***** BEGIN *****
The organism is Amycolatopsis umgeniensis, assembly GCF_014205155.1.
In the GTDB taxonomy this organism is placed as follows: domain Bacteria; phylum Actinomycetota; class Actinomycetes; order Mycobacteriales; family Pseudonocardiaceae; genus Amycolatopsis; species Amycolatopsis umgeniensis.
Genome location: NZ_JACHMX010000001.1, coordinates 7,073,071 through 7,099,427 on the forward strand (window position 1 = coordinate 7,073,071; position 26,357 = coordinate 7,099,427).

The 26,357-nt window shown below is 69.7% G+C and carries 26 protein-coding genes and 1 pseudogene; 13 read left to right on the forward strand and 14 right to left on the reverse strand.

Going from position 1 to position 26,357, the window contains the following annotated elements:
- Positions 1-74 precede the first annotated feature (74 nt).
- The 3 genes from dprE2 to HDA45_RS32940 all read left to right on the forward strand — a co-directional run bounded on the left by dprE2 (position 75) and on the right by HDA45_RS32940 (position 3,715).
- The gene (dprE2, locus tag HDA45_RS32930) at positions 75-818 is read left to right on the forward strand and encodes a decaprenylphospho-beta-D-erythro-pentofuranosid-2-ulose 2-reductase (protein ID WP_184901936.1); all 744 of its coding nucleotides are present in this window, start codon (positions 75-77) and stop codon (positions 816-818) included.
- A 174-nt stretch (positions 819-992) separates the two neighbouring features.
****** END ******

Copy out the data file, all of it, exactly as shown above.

The organism is Amycolatopsis umgeniensis, assembly GCF_014205155.1.
In the GTDB taxonomy this organism is placed as follows: domain Bacteria; phylum Actinomycetota; class Actinomycetes; order Mycobacteriales; family Pseudonocardiaceae; genus Amycolatopsis; species Amycolatopsis umgeniensis.
Genome location: NZ_JACHMX010000001.1, coordinates 7,073,071 through 7,099,427 on the forward strand (window position 1 = coordinate 7,073,071; position 26,357 = coordinate 7,099,427).

The 26,357-nt window shown below is 69.7% G+C and carries 26 protein-coding genes and 1 pseudogene; 13 read left to right on the forward strand and 14 right to left on the reverse strand.

Going from position 1 to position 26,357, the window contains the following annotated elements:
- Positions 1-74 precede the first annotated feature (74 nt).
- The 3 genes from dprE2 to HDA45_RS32940 all read left to right on the forward strand — a co-directional run bounded on the left by dprE2 (position 75) and on the right by HDA45_RS32940 (position 3,715).
- The gene (dprE2, locus tag HDA45_RS32930) at positions 75-818 is read left to right on the forward strand and encodes a decaprenylphospho-beta-D-erythro-pentofuranosid-2-ulose 2-reductase (protein ID WP_184901936.1); all 744 of its coding nucleotides are present in this window, start codon (positions 75-77) and stop codon (positions 816-818) included.
- A 174-nt stretch (positions 819-992) separates the two neighbouring features.